Despite the BIMSTEC countries having developed a ‘Plan of Action for Energy Cooperation in BIMSTEC’ in October 2005 and also having signed a Memorandum of Understanding (MoU) for the establishment of the BIMSTEC Grid Interconnection in August 2018, the absence of required infrastructure and adaptive power market, the lack of synchronisation of the grid system, the lack of financial policies, and other related issues have made progress in energy cooperation slow among the countries in the region.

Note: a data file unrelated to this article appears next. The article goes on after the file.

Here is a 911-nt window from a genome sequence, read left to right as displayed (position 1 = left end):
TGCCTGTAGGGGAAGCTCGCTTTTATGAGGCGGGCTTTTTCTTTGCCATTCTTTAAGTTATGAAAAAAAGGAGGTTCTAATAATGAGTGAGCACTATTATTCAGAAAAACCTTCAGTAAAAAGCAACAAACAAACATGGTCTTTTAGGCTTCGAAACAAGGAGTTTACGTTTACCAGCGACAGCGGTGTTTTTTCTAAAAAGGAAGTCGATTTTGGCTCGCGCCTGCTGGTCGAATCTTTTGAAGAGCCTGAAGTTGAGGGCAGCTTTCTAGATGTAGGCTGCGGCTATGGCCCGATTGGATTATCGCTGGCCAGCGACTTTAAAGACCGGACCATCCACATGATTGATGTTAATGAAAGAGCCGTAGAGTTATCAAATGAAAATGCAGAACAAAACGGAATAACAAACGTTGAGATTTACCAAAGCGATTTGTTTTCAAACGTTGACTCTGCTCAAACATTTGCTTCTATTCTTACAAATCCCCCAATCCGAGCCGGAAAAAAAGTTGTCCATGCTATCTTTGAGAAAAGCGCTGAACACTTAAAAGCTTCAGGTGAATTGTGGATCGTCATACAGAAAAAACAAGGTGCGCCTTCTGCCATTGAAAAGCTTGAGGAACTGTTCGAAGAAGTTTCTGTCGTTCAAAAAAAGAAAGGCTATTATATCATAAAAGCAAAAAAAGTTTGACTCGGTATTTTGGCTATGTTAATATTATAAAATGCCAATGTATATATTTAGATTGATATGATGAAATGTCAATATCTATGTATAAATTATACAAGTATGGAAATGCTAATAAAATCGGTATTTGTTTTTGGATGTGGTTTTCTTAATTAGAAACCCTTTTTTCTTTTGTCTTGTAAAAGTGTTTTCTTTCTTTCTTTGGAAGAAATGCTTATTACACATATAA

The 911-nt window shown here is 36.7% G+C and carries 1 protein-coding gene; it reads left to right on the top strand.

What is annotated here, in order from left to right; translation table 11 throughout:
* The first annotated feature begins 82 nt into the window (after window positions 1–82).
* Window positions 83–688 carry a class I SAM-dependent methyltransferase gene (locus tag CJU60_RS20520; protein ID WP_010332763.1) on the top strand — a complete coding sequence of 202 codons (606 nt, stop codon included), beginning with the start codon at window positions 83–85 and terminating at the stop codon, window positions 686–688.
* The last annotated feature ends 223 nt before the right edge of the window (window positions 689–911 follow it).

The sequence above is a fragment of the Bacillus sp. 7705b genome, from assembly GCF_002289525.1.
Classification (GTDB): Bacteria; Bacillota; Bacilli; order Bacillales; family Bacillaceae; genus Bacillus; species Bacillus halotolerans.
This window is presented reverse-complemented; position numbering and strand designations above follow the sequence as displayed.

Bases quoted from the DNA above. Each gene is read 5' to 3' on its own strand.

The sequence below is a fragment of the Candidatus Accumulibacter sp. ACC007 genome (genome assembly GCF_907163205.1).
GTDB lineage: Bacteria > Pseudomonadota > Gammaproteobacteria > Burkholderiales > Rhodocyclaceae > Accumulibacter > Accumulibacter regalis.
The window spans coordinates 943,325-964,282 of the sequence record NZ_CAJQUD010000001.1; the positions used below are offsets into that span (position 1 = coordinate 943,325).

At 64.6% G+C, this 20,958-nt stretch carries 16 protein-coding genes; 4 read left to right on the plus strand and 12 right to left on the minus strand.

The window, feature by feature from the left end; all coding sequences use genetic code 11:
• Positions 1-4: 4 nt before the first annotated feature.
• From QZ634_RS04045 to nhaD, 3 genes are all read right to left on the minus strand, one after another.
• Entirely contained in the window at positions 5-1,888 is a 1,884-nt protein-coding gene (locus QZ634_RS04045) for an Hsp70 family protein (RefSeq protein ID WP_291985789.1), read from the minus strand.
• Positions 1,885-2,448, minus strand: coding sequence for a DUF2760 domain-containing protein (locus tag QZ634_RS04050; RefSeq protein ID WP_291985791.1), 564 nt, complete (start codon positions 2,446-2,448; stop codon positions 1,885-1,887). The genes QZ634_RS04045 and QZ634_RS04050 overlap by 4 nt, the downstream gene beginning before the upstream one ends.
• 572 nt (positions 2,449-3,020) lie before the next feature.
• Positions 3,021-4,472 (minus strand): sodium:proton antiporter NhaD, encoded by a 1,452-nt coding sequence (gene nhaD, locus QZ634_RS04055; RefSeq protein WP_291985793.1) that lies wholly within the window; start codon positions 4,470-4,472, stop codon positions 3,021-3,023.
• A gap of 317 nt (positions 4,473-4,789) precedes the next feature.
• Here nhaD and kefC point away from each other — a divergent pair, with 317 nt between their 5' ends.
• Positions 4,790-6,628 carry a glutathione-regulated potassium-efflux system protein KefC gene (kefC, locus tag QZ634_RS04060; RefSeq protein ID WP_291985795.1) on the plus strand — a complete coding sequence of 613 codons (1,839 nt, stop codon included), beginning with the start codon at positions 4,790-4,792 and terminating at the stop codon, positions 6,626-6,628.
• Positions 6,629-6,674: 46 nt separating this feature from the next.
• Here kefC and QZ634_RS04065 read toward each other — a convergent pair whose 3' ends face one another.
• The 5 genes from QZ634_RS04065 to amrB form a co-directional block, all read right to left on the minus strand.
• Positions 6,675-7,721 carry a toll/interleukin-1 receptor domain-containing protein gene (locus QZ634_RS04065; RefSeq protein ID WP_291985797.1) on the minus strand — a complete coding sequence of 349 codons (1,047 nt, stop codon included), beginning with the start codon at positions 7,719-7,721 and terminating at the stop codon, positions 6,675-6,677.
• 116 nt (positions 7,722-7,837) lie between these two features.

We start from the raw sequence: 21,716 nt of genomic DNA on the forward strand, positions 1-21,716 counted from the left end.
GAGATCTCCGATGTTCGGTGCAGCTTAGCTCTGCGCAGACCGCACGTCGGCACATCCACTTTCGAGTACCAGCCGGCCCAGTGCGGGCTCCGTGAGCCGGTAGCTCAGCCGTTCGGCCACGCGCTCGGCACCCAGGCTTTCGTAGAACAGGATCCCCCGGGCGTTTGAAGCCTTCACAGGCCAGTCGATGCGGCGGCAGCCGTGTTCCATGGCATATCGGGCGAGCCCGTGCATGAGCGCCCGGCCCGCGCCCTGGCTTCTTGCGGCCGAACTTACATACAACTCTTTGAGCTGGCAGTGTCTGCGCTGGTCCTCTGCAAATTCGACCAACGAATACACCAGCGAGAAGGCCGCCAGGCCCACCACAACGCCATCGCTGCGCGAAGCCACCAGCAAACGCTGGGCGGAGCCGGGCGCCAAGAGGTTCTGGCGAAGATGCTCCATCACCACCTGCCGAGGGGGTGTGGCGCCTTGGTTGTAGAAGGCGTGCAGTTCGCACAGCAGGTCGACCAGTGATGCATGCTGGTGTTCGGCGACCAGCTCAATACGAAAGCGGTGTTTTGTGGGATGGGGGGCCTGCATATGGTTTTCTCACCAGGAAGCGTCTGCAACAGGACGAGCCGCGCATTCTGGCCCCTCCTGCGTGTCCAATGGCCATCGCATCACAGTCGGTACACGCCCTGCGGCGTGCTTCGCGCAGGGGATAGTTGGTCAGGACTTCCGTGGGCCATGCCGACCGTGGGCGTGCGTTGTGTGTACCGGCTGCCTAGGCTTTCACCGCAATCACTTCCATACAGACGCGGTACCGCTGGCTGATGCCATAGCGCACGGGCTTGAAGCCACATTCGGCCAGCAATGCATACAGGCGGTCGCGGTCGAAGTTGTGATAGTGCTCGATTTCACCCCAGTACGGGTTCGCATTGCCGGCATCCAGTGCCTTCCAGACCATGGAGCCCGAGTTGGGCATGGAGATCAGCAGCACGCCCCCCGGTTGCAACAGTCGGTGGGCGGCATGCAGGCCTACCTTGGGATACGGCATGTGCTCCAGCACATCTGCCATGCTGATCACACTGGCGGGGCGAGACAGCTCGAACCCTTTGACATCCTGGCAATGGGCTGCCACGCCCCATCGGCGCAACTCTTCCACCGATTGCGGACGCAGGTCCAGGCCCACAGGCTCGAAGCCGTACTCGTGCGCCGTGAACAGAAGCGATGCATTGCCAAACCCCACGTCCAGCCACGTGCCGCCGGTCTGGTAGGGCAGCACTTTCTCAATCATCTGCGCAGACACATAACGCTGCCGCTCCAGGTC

Regional economies have huge potential to invest in research for green transition technologies, which can help them have self-reliant energy markets. For instance, FDI from Japanese firms has constantly seen more impacts and spillovers in the Indian economy. If Japanese firms’ economies of scale and their potential in developing different green energy technologies could be fully utilised, it would reduce the regional dependence on China, which is currently the dominant player in the domain of solar energy. At the 27th Conference of Parties (COP27) in 2022, India unveiled its long-term strategy highlighting its commitment to phasing out all forms of fossil fuels, including coal and oil, by 2070. Led by India, the Bay of Bengal region can lead the way in innovations in renewable forms of energy such as solar and wind.